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Country risk of Gambia : Economy

For the latest updates on the key economic responses from governments to address the economic impact of the COVID-19 pandemic, please consult the IMF's policy tracking platform Policy Responses to COVID-19.

The Gambia was showing strong macroeconomic performance before the Covid-19 pandemic plunged the country into recession. From a contraction of -0.2% in 2020, economic growth then rebounded to 4.9% in 2021, and it is expected to further accelerate to 6% in 2022 and 6.5% in 2023 (IMF). The third wave of the pandemic in mid-2021 has hampered a vigorous rebound, but the intensification of the Covid-19 vaccination campaign and the full resumption of activity should support growth in 2022-2023.

The pandemic disrupted some of the progress recently made by the Gambia and increased socio-economic fragility (IMF). After implementing support measures and launching a vaccination campaign, the authorities focused on reinforcing domestic revenue mobilization, furthering fiscal discipline, and improving public spending efficiency and transparency (IMF). According to IMF estimates, the overall fiscal deficit (including grants) increased from 2.2% GDP in 2020 to 4% GDP in 2021, and is forecast to decrease to 3% in 2022 and 1.2% GDP in 2023. While declining, public debt remained high at 82.3% GDP in 2021 (down from 83.5% GDP in 2020), and is expected to narrow to 79.1% GDP in 2022 and 73.8% GDP in 2023 (IMF). Inflation accelerated from 5.9% in 2020 to 7% in 2021, and is expected to ease to 6.3% in 2022 and 6.1% in 2023 (IMF). It should decline to the central bank’s target of 5% in the medium term (IMF). In March 2020, the IMF approved a 39-month Extended Credit Facility (ECF) arrangement to help the Gambia address the challenges from the pandemic, support inclusive growth, reduce debt vulnerabilities, and advance structural reforms. The FY 2022 budget includes fiscal consolidation measures to reduce debt vulnerabilities while continuing to allocate resources to priority expenditures including pandemic mitigation, social spending, and accelerating the post-pandemic recovery (IMF).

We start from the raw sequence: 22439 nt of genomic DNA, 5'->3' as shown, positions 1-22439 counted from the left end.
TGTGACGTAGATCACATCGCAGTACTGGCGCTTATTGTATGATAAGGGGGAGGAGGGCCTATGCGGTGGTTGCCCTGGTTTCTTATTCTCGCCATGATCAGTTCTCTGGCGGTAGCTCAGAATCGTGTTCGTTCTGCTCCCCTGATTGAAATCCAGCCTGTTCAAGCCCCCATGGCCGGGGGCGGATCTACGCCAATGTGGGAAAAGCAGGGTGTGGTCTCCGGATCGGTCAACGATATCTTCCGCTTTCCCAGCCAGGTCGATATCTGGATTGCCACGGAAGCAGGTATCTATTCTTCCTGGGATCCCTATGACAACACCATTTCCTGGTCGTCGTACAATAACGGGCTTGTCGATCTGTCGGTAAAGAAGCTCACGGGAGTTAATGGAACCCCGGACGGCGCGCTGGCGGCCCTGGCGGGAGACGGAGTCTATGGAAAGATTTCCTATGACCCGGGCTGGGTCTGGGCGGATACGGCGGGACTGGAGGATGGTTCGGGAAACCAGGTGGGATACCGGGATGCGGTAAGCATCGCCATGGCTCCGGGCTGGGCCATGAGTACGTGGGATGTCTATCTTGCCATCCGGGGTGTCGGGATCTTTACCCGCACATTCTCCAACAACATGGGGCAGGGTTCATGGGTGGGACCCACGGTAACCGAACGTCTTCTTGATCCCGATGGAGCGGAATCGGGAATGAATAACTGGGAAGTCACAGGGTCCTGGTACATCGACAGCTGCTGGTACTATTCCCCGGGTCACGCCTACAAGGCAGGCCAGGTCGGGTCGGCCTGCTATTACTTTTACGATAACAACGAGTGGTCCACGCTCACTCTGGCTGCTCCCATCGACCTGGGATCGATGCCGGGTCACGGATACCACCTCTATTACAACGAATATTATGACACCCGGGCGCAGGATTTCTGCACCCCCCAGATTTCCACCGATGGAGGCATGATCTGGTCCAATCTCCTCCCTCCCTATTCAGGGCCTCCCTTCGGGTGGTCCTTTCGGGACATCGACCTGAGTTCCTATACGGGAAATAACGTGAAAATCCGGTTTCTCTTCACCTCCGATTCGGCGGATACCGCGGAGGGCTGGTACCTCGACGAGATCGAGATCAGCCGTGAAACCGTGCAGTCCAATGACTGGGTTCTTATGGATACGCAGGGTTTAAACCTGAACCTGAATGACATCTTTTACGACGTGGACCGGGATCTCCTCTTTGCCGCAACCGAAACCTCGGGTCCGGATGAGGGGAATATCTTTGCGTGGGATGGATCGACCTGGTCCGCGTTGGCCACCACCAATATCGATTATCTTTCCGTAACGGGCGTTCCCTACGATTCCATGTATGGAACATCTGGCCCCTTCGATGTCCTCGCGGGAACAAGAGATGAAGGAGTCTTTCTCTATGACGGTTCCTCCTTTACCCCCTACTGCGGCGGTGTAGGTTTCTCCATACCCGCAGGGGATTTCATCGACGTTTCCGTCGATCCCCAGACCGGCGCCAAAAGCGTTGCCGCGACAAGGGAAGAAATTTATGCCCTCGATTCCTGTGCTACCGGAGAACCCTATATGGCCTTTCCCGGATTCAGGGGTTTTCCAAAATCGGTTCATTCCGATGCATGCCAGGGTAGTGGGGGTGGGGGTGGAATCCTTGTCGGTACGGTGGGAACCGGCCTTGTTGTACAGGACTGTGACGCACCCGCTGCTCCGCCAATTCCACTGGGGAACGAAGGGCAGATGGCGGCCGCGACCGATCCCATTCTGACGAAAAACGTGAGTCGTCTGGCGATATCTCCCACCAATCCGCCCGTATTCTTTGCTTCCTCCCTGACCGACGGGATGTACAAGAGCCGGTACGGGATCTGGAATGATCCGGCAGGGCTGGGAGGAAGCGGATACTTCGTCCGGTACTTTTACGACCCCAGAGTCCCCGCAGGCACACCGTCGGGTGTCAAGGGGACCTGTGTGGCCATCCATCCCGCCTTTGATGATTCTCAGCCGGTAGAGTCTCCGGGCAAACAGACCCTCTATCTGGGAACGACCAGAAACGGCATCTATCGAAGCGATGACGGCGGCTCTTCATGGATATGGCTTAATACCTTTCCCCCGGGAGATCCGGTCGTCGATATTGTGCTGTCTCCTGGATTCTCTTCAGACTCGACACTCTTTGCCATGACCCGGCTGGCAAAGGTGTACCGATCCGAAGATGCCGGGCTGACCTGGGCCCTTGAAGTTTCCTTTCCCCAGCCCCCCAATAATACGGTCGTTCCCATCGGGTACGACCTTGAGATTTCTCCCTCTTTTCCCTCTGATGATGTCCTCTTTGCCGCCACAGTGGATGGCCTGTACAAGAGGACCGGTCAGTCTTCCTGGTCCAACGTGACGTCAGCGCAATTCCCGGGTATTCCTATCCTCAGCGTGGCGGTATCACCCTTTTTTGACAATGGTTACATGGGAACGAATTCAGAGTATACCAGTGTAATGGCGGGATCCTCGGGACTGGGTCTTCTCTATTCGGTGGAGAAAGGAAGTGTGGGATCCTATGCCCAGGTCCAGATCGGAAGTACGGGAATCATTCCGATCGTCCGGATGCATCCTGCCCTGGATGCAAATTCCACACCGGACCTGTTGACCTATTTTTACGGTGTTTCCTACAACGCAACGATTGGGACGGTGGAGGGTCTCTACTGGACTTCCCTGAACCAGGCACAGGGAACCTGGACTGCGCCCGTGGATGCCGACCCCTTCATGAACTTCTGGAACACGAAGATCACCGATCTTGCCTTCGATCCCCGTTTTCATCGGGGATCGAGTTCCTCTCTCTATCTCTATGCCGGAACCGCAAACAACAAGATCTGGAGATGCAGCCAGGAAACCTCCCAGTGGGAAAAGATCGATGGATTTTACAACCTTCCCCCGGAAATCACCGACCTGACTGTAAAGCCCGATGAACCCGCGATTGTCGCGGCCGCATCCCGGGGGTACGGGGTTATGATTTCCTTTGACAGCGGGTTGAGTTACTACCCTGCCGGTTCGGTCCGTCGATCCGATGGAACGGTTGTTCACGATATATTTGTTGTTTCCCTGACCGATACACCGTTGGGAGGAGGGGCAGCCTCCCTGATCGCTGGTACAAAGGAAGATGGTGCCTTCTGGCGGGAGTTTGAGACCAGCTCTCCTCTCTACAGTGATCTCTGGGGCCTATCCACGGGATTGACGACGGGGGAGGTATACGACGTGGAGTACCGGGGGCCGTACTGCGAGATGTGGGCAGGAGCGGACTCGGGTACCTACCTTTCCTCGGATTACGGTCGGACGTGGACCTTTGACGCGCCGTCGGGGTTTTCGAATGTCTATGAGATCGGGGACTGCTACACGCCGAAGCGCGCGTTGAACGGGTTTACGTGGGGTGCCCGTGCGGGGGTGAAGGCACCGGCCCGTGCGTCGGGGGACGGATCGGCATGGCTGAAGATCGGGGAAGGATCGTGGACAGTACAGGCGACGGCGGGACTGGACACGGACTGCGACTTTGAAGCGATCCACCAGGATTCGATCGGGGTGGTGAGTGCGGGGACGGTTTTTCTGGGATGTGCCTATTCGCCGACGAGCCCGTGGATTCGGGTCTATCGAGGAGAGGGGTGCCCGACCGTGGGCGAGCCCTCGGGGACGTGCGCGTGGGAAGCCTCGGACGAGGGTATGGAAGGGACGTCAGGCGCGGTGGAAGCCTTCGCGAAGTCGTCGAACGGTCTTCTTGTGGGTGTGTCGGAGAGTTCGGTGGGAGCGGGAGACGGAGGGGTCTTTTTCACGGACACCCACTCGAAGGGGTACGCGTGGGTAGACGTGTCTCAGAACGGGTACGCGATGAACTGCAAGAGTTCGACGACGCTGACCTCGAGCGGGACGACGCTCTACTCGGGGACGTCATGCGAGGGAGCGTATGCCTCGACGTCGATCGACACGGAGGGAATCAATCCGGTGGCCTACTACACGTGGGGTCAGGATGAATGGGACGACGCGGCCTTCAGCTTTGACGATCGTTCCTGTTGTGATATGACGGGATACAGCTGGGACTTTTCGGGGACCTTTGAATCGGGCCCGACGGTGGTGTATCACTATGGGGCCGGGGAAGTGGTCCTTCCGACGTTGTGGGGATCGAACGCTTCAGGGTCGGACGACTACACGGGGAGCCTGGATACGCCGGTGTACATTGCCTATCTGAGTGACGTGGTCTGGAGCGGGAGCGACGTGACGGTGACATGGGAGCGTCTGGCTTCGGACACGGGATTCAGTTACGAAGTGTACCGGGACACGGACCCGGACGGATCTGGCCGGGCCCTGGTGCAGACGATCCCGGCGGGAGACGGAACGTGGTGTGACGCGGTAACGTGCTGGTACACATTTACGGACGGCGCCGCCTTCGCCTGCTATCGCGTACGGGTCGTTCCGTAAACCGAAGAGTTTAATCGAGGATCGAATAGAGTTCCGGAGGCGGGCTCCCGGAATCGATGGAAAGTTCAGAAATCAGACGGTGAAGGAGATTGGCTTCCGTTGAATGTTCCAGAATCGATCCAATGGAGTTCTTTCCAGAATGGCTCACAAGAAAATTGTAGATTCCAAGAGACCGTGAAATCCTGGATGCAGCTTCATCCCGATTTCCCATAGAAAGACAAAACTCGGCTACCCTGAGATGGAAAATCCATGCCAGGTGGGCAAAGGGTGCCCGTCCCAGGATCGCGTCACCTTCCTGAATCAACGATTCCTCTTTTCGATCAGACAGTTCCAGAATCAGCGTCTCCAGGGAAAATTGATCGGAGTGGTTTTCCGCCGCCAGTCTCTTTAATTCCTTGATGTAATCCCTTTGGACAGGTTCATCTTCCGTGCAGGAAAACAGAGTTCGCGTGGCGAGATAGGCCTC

The Gambia has a young population with a fast growing working age population, yet low labour force participation rates and high unemployment undermine this demographic distribution. In addition, there are major geographical and gender differences. Almost two-thirds of all employed workers are male, and while 43% of the working age population lives in rural areas, only 35% of employment is located there (World Bank). More than 60% of the population lives in poverty, according to UNDP, and nearly 30% of the active population is unemployed (especially the youth which makes up 39% of this category). According to World Bank, unemployment rate in the country was estimated around 11.1% in 2020, due to the negative economic impact of the Covid-19 pandemic. On the UNDP’s HDI rankings, Gambia was 172th out of 189 countries in 2020.


Indicator of Economic Freedom


The Economic freedom index measure ten components of economic freedom, grouped into four broad categories or pillars of economic freedom: Rule of Law (property rights, freedom from corruption); Limited Government (fiscal freedom, government spending); Regulatory Efficiency (business freedom, labour freedom, monetary freedom); and Open Markets (trade freedom, investment freedom, financial freedom). Each of the freedoms within these four broad categories is individually scored on a scale of 0 to 100. A country’s overall economic freedom score is a simple average of its scores on the 10 individual freedoms.

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Latest Update: October 2022